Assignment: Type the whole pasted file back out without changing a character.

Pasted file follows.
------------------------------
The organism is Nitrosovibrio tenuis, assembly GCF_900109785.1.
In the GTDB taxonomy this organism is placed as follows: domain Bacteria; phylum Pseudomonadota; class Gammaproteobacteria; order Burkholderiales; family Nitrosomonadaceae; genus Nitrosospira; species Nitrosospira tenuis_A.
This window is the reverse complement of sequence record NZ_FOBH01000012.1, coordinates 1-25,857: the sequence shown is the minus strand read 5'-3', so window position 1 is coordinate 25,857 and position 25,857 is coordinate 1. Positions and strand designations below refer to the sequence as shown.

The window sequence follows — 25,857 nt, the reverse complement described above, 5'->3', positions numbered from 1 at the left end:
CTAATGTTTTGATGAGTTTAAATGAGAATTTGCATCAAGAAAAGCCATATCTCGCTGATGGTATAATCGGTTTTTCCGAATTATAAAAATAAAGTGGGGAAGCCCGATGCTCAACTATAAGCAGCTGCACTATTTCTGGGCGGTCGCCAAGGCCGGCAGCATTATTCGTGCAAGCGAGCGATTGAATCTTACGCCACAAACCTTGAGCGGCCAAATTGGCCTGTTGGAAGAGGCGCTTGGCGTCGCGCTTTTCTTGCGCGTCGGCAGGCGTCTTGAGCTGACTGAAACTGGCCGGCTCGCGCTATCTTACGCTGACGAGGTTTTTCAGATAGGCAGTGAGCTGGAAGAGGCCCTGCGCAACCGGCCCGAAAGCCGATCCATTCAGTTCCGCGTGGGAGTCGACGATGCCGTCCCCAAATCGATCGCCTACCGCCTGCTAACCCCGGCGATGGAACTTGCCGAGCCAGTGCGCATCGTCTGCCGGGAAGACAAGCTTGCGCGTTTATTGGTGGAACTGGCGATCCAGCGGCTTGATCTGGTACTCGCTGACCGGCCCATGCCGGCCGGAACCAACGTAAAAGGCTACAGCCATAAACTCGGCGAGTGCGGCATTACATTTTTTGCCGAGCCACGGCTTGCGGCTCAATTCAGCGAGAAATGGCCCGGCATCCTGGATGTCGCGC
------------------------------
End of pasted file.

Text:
The organism is Nitrosovibrio tenuis, assembly GCF_900109785.1.
In the GTDB taxonomy this organism is placed as follows: domain Bacteria; phylum Pseudomonadota; class Gammaproteobacteria; order Burkholderiales; family Nitrosomonadaceae; genus Nitrosospira; species Nitrosospira tenuis_A.
This window is the reverse complement of sequence record NZ_FOBH01000012.1, coordinates 1-25,857: the sequence shown is the minus strand read 5'-3', so window position 1 is coordinate 25,857 and position 25,857 is coordinate 1. Positions and strand designations below refer to the sequence as shown.

The window sequence follows — 25,857 nt, the reverse complement described above, 5'->3', positions numbered from 1 at the left end:
CTAATGTTTTGATGAGTTTAAATGAGAATTTGCATCAAGAAAAGCCATATCTCGCTGATGGTATAATCGGTTTTTCCGAATTATAAAAATAAAGTGGGGAAGCCCGATGCTCAACTATAAGCAGCTGCACTATTTCTGGGCGGTCGCCAAGGCCGGCAGCATTATTCGTGCAAGCGAGCGATTGAATCTTACGCCACAAACCTTGAGCGGCCAAATTGGCCTGTTGGAAGAGGCGCTTGGCGTCGCGCTTTTCTTGCGCGTCGGCAGGCGTCTTGAGCTGACTGAAACTGGCCGGCTCGCGCTATCTTACGCTGACGAGGTTTTTCAGATAGGCAGTGAGCTGGAAGAGGCCCTGCGCAACCGGCCCGAAAGCCGATCCATTCAGTTCCGCGTGGGAGTCGACGATGCCGTCCCCAAATCGATCGCCTACCGCCTGCTAACCCCGGCGATGGAACTTGCCGAGCCAGTGCGCATCGTCTGCCGGGAAGACAAGCTTGCGCGTTTATTGGTGGAACTGGCGATCCAGCGGCTTGATCTGGTACTCGCTGACCGGCCCATGCCGGCCGGAACCAACGTAAAAGGCTACAGCCATAAACTCGGCGAGTGCGGCATTACATTTTTTGCCGAGCCACGGCTTGCGGCTCAATTCAGCGAGAAATGGCCCGGCATCCTGGATGTCGCGC